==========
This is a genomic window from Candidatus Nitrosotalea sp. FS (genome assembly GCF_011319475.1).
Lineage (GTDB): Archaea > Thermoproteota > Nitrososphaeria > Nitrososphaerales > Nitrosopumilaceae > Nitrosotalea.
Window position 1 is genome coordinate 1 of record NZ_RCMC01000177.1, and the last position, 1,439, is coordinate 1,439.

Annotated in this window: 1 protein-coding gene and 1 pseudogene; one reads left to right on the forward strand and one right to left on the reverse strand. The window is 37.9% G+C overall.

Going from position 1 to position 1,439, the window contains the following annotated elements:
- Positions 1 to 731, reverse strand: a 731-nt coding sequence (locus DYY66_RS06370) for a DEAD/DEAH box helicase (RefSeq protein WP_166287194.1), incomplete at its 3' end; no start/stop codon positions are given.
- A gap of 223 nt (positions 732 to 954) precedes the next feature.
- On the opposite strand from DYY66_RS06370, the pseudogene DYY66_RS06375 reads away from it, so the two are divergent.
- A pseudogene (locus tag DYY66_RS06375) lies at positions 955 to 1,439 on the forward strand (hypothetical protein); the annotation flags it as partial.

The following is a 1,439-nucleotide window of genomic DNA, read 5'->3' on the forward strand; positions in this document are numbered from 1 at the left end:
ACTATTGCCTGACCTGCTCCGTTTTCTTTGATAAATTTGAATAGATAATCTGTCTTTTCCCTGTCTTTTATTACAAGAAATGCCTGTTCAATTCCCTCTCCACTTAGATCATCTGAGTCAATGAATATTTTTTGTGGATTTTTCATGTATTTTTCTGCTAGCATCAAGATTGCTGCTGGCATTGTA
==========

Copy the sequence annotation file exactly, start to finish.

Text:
This is a genomic window from Candidatus Nitrosotalea sp. FS (genome assembly GCF_011319475.1).
Lineage (GTDB): Archaea > Thermoproteota > Nitrososphaeria > Nitrososphaerales > Nitrosopumilaceae > Nitrosotalea.
Window position 1 is genome coordinate 1 of record NZ_RCMC01000177.1, and the last position, 1,439, is coordinate 1,439.

Annotated in this window: 1 protein-coding gene and 1 pseudogene; one reads left to right on the forward strand and one right to left on the reverse strand. The window is 37.9% G+C overall.

Going from position 1 to position 1,439, the window contains the following annotated elements:
- Positions 1 to 731, reverse strand: a 731-nt coding sequence (locus DYY66_RS06370) for a DEAD/DEAH box helicase (RefSeq protein WP_166287194.1), incomplete at its 3' end; no start/stop codon positions are given.
- A gap of 223 nt (positions 732 to 954) precedes the next feature.
- On the opposite strand from DYY66_RS06370, the pseudogene DYY66_RS06375 reads away from it, so the two are divergent.
- A pseudogene (locus tag DYY66_RS06375) lies at positions 955 to 1,439 on the forward strand (hypothetical protein); the annotation flags it as partial.

The following is a 1,439-nucleotide window of genomic DNA, read 5'->3' on the forward strand; positions in this document are numbered from 1 at the left end:
ACTATTGCCTGACCTGCTCCGTTTTCTTTGATAAATTTGAATAGATAATCTGTCTTTTCCCTGTCTTTTATTACAAGAAATGCCTGTTCAATTCCCTCTCCACTTAGATCATCTGAGTCAATGAATATTTTTTGTGGATTTTTCATGTATTTTTCTGCTAGCATCAAGATTGCTGCTGGCATTGTA